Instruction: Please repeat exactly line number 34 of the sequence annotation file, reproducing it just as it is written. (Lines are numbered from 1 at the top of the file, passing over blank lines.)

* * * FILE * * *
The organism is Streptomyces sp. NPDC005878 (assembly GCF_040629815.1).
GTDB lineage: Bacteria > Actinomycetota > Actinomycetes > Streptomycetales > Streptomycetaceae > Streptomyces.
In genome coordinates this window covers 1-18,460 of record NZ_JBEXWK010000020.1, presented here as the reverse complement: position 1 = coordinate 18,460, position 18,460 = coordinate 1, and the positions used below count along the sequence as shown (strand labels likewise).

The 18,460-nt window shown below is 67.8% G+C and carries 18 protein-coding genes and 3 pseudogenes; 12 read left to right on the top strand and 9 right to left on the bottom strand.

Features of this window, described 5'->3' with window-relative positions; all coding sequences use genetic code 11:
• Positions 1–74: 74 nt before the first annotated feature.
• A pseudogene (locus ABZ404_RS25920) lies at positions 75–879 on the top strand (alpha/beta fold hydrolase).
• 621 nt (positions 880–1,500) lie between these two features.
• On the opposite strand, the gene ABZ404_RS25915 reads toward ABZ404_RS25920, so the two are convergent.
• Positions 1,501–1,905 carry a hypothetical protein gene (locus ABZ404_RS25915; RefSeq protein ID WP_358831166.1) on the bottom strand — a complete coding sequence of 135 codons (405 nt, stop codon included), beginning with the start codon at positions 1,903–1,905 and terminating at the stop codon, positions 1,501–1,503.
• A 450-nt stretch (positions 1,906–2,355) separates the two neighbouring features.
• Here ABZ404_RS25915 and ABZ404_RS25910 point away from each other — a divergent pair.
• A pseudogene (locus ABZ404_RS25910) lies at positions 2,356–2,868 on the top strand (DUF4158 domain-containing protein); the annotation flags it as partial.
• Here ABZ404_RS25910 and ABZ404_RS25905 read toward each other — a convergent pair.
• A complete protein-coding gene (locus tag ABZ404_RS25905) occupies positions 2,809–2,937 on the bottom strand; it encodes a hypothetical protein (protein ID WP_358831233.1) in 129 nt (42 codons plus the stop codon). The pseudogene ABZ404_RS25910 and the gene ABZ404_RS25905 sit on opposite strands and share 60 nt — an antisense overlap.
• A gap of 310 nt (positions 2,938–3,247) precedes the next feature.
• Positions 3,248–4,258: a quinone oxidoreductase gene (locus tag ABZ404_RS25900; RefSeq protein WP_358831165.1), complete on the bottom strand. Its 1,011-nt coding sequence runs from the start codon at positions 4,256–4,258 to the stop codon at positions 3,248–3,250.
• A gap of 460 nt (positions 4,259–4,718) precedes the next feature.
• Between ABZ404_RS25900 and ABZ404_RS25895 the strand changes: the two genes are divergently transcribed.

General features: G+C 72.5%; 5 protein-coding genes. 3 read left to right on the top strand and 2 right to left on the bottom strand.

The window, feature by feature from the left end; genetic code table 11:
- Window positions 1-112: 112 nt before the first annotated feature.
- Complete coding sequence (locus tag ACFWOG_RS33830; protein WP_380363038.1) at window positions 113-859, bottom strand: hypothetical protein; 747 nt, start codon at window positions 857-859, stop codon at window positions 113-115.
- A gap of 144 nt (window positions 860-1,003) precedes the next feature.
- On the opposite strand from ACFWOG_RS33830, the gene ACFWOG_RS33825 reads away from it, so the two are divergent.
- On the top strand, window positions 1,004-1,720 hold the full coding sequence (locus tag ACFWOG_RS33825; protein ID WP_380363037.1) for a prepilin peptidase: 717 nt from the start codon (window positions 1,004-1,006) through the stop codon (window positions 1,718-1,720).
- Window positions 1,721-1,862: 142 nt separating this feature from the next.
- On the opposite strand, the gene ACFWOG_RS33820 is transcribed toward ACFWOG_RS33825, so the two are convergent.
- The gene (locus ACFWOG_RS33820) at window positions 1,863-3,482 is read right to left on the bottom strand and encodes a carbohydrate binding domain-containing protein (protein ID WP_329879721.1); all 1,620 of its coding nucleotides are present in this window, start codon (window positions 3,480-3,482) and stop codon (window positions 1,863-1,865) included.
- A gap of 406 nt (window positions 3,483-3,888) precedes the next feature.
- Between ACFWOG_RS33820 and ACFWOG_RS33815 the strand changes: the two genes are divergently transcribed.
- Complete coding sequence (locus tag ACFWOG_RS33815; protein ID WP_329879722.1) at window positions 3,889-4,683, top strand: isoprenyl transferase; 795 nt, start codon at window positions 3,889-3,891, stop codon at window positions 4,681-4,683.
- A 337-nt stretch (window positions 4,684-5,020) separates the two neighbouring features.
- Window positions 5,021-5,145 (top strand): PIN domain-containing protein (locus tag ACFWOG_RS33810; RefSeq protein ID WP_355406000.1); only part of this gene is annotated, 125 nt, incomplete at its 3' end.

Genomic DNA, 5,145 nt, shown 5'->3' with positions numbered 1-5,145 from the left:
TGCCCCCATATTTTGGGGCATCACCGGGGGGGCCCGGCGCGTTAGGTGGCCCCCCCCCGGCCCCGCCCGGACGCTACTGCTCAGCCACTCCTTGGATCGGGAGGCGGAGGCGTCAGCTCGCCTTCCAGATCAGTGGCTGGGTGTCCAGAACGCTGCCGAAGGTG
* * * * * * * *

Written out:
- Window positions 5,021-5,145 (top strand): PIN domain-containing protein (locus tag ACFWOG_RS33810; RefSeq protein ID WP_355406000.1); only part of this gene is annotated, 125 nt, incomplete at its 3' end.